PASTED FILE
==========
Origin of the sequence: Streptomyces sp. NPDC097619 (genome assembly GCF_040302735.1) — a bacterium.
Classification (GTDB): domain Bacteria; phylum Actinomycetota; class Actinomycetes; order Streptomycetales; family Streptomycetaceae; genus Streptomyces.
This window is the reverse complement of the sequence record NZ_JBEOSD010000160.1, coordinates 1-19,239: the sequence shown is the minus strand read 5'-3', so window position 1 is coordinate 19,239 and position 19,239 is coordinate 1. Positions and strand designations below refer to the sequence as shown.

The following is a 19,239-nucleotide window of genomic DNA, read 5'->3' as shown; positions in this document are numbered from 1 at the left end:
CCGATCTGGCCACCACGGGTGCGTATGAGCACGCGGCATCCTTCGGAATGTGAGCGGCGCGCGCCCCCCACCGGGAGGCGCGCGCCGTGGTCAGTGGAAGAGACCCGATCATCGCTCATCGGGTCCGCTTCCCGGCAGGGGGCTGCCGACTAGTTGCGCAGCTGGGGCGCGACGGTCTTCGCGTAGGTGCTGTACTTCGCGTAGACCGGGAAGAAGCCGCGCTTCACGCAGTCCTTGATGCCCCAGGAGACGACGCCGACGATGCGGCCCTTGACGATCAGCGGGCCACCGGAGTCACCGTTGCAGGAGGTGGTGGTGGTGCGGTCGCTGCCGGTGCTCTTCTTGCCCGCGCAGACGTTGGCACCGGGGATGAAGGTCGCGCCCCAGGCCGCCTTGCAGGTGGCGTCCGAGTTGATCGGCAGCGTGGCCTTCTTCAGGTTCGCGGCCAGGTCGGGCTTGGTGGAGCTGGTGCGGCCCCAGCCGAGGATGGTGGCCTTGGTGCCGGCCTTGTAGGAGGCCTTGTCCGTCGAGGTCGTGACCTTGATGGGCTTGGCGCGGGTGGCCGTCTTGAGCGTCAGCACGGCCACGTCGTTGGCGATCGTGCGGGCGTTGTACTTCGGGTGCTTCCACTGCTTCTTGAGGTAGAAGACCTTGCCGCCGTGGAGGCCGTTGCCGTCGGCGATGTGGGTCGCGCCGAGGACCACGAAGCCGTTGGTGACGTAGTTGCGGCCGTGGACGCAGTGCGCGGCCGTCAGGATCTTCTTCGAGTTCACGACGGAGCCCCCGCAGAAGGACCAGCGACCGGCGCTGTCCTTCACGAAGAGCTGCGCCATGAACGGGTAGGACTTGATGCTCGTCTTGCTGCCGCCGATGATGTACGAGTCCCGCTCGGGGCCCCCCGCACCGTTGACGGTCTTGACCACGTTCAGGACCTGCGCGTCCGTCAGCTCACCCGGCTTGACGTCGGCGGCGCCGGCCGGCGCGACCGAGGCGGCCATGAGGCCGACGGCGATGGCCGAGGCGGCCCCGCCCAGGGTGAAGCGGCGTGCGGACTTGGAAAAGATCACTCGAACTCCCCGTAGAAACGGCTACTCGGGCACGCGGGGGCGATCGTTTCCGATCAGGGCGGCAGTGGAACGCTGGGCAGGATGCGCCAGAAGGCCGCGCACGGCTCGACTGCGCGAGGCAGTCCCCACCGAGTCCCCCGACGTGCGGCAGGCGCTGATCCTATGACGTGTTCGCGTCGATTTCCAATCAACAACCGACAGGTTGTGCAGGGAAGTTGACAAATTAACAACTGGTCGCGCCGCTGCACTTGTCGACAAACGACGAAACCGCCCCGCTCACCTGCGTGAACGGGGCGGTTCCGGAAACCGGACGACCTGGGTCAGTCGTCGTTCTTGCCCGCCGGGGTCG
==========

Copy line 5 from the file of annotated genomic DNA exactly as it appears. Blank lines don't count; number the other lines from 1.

CCGATCTGGCCACCACGGGTGCGTATGAGCACGCGGCATCCTTCGGAATGTGAGCGGCGCGCGCCCCCCACCGGGAGGCGCGCGCCGTGGTCAGTGGAAGAGACCCGATCATCGCTCATCGGGTCCGCTTCCCGGCAGGGGGCTGCCGACTAGTTGCGCAGCTGGGGCGCGACGGTCTTCGCGTAGGTGCTGTACTTCGCGTAGACCGGGAAGAAGCCGCGCTTCACGCAGTCCTTGATGCCCCAGGAGACGACGCCGACGATGCGGCCCTTGACGATCAGCGGGCCACCGGAGTCACCGTTGCAGGAGGTGGTGGTGGTGCGGTCGCTGCCGGTGCTCTTCTTGCCCGCGCAGACGTTGGCACCGGGGATGAAGGTCGCGCCCCAGGCCGCCTTGCAGGTGGCGTCCGAGTTGATCGGCAGCGTGGCCTTCTTCAGGTTCGCGGCCAGGTCGGGCTTGGTGGAGCTGGTGCGGCCCCAGCCGAGGATGGTGGCCTTGGTGCCGGCCTTGTAGGAGGCCTTGTCCGTCGAGGTCGTGACCTTGATGGGCTTGGCGCGGGTGGCCGTCTTGAGCGTCAGCACGGCCACGTCGTTGGCGATCGTGCGGGCGTTGTACTTCGGGTGCTTCCACTGCTTCTTGAGGTAGAAGACCTTGCCGCCGTGGAGGCCGTTGCCGTCGGCGATGTGGGTCGCGCCGAGGACCACGAAGCCGTTGGTGACGTAGTTGCGGCCGTGGACGCAGTGCGCGGCCGTCAGGATCTTCTTCGAGTTCACGACGGAGCCCCCGCAGAAGGACCAGCGACCGGCGCTGTCCTTCACGAAGAGCTGCGCCATGAACGGGTAGGACTTGATGCTCGTCTTGCTGCCGCCGATGATGTACGAGTCCCGCTCGGGGCCCCCCGCACCGTTGACGGTCTTGACCACGTTCAGGACCTGCGCGTCCGTCAGCTCACCCGGCTTGACGTCGGCGGCGCCGGCCGGCGCGACCGAGGCGGCCATGAGGCCGACGGCGATGGCCGAGGCGGCCCCGCCCAGGGTGAAGCGGCGTGCGGACTTGGAAAAGATCACTCGAACTCCCCGTAGAAACGGCTACTCGGGCACGCGGGGGCGATCGTTTCCGATCAGGGCGGCAGTGGAACGCTGGGCAGGATGCGCCAGAAGGCCGCGCACGGCTCGACTGCGCGAGGCAGTCCCCACCGAGTCCCCCGACGTGCGGCAGGCGCTGATCCTATGACGTGTTCGCGTCGATTTCCAATCAACAACCGACAGGTTGTGCAGGGAAGTTGACAAATTAACAACTGGTCGCGCCGCTGCACTTGTCGACAAACGACGAAACCGCCCCGCTCACCTGCGTGAACGGGGCGGTTCCGGAAACCGGACGACCTGGGTCAGTCGTCGTTCTTGCCCGCCGGGGTCG